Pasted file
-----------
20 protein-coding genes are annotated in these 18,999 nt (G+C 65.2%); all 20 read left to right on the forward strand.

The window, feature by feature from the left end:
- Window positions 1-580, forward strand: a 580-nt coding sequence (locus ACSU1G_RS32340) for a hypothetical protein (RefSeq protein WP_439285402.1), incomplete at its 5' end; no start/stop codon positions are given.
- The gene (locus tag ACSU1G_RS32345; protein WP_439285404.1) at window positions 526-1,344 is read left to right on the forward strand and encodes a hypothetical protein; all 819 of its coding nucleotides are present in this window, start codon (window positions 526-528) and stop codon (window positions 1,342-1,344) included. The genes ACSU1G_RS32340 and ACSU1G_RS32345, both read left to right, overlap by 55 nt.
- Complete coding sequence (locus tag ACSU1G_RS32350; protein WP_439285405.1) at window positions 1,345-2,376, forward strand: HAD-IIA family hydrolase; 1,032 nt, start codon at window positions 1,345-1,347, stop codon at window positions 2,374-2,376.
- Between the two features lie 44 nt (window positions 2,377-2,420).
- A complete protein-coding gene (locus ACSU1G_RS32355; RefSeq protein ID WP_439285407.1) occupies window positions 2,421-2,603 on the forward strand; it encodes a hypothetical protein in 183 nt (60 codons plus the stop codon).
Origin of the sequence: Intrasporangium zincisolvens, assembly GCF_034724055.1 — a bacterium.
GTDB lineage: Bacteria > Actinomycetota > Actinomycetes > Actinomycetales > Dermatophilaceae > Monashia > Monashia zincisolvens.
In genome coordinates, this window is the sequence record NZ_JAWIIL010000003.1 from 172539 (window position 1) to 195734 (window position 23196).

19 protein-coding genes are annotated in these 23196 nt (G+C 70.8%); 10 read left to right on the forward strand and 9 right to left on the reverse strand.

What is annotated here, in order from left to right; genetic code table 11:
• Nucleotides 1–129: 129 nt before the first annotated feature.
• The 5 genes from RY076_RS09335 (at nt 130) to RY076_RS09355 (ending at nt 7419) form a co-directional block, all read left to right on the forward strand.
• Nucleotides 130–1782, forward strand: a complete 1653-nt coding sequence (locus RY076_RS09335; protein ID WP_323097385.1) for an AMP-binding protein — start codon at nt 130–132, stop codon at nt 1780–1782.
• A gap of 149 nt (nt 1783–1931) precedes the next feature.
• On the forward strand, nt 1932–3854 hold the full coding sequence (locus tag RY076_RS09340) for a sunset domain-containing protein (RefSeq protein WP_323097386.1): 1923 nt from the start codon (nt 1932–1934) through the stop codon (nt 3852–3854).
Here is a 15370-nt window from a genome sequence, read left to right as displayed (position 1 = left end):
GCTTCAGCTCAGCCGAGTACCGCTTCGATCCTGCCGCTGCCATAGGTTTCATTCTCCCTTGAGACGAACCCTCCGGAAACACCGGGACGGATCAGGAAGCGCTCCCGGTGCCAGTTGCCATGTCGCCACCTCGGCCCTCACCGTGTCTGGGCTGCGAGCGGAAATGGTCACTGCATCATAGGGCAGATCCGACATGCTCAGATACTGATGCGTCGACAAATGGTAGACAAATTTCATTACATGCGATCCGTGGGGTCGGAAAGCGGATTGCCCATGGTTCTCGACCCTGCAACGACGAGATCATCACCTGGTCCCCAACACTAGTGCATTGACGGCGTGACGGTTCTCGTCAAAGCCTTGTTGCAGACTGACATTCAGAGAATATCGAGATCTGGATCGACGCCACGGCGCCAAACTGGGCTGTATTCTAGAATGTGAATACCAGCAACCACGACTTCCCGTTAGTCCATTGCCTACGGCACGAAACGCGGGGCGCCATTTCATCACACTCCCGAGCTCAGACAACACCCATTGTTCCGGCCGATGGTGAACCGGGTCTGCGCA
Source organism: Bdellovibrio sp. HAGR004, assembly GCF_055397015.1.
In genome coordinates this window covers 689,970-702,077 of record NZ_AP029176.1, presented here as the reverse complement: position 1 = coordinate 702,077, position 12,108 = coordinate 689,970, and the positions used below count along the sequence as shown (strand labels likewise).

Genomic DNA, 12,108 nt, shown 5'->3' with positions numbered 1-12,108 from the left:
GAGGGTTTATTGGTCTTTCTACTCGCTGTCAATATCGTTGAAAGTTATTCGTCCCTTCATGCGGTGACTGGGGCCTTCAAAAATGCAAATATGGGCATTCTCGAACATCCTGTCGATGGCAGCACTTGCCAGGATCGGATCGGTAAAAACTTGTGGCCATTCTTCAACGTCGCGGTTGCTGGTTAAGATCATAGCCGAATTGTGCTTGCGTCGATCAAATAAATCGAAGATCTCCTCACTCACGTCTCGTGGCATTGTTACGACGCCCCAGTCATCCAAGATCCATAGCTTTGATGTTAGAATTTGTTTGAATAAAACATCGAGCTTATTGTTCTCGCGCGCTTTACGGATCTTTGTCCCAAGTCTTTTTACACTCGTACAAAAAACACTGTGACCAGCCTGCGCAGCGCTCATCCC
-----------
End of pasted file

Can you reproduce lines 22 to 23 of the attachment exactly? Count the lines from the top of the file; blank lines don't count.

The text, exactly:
Genomic DNA, 12,108 nt, shown 5'->3' with positions numbered 1-12,108 from the left:
GAGGGTTTATTGGTCTTTCTACTCGCTGTCAATATCGTTGAAAGTTATTCGTCCCTTCATGCGGTGACTGGGGCCTTCAAAAATGCAAATATGGGCATTCTCGAACATCCTGTCGATGGCAGCACTTGCCAGGATCGGATCGGTAAAAACTTGTGGCCATTCTTCAACGTCGCGGTTGCTGGTTAAGATCATAGCCGAATTGTGCTTGCGTCGATCAAATAAATCGAAGATCTCCTCACTCACGTCTCGTGGCATTGTTACGACGCCCCAGTCATCCAAGATCCATAGCTTTGATGTTAGAATTTGTTTGAATAAAACATCGAGCTTATTGTTCTCGCGCGCTTTACGGATCTTTGTCCCAAGTCTTTTTACACTCGTACAAAAAACACTGTGACCAGCCTGCGCAGCGCTCATCCC